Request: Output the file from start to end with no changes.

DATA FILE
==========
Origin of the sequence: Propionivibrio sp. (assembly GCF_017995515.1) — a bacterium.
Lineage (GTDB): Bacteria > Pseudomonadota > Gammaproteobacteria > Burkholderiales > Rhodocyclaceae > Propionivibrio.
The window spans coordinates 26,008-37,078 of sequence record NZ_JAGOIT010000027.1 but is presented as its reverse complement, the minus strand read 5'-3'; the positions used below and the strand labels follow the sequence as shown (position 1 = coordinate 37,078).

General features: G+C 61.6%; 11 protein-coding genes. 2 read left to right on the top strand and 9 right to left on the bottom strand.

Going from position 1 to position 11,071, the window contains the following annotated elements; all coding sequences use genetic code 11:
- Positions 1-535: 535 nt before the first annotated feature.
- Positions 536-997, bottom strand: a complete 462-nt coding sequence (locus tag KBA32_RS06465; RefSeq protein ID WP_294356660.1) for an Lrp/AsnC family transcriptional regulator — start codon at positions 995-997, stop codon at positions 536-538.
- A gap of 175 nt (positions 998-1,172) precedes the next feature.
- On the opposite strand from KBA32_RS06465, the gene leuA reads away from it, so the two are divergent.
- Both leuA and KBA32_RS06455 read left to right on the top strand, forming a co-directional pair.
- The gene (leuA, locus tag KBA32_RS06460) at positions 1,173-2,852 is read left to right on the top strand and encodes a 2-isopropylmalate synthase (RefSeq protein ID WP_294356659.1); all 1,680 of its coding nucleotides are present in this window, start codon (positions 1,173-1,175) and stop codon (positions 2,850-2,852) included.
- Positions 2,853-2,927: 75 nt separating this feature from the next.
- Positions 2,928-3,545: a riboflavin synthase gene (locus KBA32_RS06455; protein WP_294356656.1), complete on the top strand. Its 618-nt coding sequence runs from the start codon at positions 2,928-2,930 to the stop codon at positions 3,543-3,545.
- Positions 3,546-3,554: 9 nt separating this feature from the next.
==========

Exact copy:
Origin of the sequence: Propionivibrio sp. (assembly GCF_017995515.1) — a bacterium.
Lineage (GTDB): Bacteria > Pseudomonadota > Gammaproteobacteria > Burkholderiales > Rhodocyclaceae > Propionivibrio.
The window spans coordinates 26,008-37,078 of sequence record NZ_JAGOIT010000027.1 but is presented as its reverse complement, the minus strand read 5'-3'; the positions used below and the strand labels follow the sequence as shown (position 1 = coordinate 37,078).

General features: G+C 61.6%; 11 protein-coding genes. 2 read left to right on the top strand and 9 right to left on the bottom strand.

Going from position 1 to position 11,071, the window contains the following annotated elements; all coding sequences use genetic code 11:
- Positions 1-535: 535 nt before the first annotated feature.
- Positions 536-997, bottom strand: a complete 462-nt coding sequence (locus tag KBA32_RS06465; RefSeq protein ID WP_294356660.1) for an Lrp/AsnC family transcriptional regulator — start codon at positions 995-997, stop codon at positions 536-538.
- A gap of 175 nt (positions 998-1,172) precedes the next feature.
- On the opposite strand from KBA32_RS06465, the gene leuA reads away from it, so the two are divergent.
- Both leuA and KBA32_RS06455 read left to right on the top strand, forming a co-directional pair.
- The gene (leuA, locus tag KBA32_RS06460) at positions 1,173-2,852 is read left to right on the top strand and encodes a 2-isopropylmalate synthase (RefSeq protein ID WP_294356659.1); all 1,680 of its coding nucleotides are present in this window, start codon (positions 1,173-1,175) and stop codon (positions 2,850-2,852) included.
- Positions 2,853-2,927: 75 nt separating this feature from the next.
- Positions 2,928-3,545: a riboflavin synthase gene (locus KBA32_RS06455; protein WP_294356656.1), complete on the top strand. Its 618-nt coding sequence runs from the start codon at positions 2,928-2,930 to the stop codon at positions 3,543-3,545.
- Positions 3,546-3,554: 9 nt separating this feature from the next.